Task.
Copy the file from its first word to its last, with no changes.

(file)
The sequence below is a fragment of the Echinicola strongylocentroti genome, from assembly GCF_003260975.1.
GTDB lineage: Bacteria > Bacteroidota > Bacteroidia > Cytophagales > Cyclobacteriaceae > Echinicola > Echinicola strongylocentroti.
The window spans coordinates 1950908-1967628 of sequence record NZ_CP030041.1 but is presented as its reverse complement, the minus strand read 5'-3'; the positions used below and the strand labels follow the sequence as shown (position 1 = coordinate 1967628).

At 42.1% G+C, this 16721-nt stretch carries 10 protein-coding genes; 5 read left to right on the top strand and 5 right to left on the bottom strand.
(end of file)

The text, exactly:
The sequence below is a fragment of the Echinicola strongylocentroti genome, from assembly GCF_003260975.1.
GTDB lineage: Bacteria > Bacteroidota > Bacteroidia > Cytophagales > Cyclobacteriaceae > Echinicola > Echinicola strongylocentroti.
The window spans coordinates 1950908-1967628 of sequence record NZ_CP030041.1 but is presented as its reverse complement, the minus strand read 5'-3'; the positions used below and the strand labels follow the sequence as shown (position 1 = coordinate 1967628).

At 42.1% G+C, this 16721-nt stretch carries 10 protein-coding genes; 5 read left to right on the top strand and 5 right to left on the bottom strand.